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  • Writer's pictureDealerPILOT HR

Safety Culture vs Safety Compliance

If there is one word that could have summarized business operations in 2021 it could have been compliance.

Ensuring that we met multiple ( and changing) standards in nearly every area of operations was a daunting task. It was also one that taught us many things. For many dealerships one of those lessons was that getting everyone to be complaint is tough.

Why is that?

Innately, people have a desire to do things when there is something in it for them (WIFM) and many compliance related issues do not express that well.

A key area where we see this everyday is safety. IS your dealership frustrated by having to continually remind people to abide by safety processes? Do you have a difficult time finding volunteers to participate in safety initiatives? DO you get palpitations when you here there is a blitz in your area?

These are all possible indicators that your dealership may need to consider a shift from trying to be safety compliant to having a safety culture.

So, what is a safety culture?

A strong safety culture is one where there are shared values, leadership and overarching principles that drive people to value safety ( physical, emotional, cultural and psychological) as an ingrained part of who you are and what you do. A strong safety culture is made up of these key elements on the organization that influence the workplace:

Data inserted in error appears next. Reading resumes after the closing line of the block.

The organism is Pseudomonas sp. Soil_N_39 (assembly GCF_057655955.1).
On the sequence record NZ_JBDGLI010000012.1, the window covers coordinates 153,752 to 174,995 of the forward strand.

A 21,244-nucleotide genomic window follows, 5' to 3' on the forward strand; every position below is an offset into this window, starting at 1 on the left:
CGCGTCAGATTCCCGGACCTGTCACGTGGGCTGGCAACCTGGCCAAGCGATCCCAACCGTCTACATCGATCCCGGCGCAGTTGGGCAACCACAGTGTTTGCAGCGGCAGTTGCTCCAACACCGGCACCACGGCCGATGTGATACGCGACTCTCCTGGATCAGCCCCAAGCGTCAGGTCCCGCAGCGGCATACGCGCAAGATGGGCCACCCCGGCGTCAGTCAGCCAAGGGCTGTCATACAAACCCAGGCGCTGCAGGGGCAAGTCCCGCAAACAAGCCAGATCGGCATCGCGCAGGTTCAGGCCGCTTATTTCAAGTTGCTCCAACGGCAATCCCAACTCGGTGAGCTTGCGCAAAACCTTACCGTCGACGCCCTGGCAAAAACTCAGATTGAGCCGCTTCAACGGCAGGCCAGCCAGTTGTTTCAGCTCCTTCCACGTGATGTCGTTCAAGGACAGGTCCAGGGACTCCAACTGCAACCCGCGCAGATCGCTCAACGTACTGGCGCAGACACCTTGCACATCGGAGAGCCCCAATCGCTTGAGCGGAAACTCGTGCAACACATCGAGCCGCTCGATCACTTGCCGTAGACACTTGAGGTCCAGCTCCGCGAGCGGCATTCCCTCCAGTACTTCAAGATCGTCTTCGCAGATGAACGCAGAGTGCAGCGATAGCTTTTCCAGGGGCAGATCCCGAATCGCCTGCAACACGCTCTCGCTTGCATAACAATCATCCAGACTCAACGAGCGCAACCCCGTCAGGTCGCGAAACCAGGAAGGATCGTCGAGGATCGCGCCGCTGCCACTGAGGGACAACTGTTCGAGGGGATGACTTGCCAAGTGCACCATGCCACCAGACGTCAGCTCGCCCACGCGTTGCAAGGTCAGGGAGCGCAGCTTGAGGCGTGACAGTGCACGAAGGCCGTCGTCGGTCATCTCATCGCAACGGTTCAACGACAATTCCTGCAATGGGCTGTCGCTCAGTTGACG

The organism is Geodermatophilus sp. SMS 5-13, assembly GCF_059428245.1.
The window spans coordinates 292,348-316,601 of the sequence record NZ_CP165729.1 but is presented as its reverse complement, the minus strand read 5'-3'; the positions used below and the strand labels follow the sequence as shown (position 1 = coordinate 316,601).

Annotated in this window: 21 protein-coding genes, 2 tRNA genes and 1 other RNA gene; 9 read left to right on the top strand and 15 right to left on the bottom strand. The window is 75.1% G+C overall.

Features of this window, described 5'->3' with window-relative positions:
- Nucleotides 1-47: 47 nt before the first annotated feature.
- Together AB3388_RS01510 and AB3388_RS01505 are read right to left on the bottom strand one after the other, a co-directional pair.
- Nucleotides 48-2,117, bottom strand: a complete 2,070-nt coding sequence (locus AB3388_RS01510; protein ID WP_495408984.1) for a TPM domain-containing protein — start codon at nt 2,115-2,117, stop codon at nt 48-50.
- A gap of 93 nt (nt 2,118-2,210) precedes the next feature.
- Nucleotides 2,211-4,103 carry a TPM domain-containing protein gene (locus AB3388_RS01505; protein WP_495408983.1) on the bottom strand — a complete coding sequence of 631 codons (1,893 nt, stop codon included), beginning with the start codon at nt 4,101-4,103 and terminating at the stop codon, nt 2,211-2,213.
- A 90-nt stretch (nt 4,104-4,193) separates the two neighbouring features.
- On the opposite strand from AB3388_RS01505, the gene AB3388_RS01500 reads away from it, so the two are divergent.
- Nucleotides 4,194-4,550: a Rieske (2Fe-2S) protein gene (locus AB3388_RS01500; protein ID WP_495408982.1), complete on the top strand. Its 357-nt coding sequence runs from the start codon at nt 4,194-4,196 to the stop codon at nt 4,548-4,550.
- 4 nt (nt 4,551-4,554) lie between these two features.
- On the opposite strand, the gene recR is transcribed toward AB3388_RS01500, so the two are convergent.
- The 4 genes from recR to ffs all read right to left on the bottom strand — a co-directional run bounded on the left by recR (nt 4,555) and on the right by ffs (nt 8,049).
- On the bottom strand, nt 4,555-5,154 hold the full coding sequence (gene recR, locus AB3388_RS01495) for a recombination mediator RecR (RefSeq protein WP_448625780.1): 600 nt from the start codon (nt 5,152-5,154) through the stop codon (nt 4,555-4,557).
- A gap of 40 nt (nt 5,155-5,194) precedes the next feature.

• management commitment and style;

  • employee involvement;

  • training and competence;

  • communication;

  • compliance with procedures; and

  • organizational learning.

If you are trying to enforce safety in the dealership simply because the law says so, you are missing out on some great opportunities to make safety simpler. Without the WIFM, leadership , and total cultural drive, you may find yourself being the "Safety Police" because staff do not see that it is part of your values (or theirs) .

Once you demonstrate that safety is part of your culture, something of value and benefit to both the dealership and staff, your new safety culture will become increasingly compliant by default.

Here are a few quick "self-audit" questions to see where you can improve your own safety culture:

1) Are safety related meetings often cancelled or postponed because other things are deemed more important?

2) Have you ever overheard someone in the dealership express that a safety process is a waste of time?

3) Do you have difficulty getting staff participation in safety related activities like training, committee work or safe work procedures?

4) Does leadership present needed safety changes or improvements as an expense or investment?

5) When someone (regardless of the role) joins the dealership, are they introduced to your safety processes, safety handbook and the people involved?

If any of these are areas that apply to your dealership, there may be an opportunity to shift to a stronger safety culture so that you no longer need to push so hard for safety compliance. Safety as a priority starts from leadership and can drive stronger profits, better retention and greater engagement while simplifying your compliance by embedding it in the culture.

If you are struggling to ensure that your dealership has safety as a focus, it may be time for some added help. Email us at to learn more about our safety technology, advisory, documentation and support.

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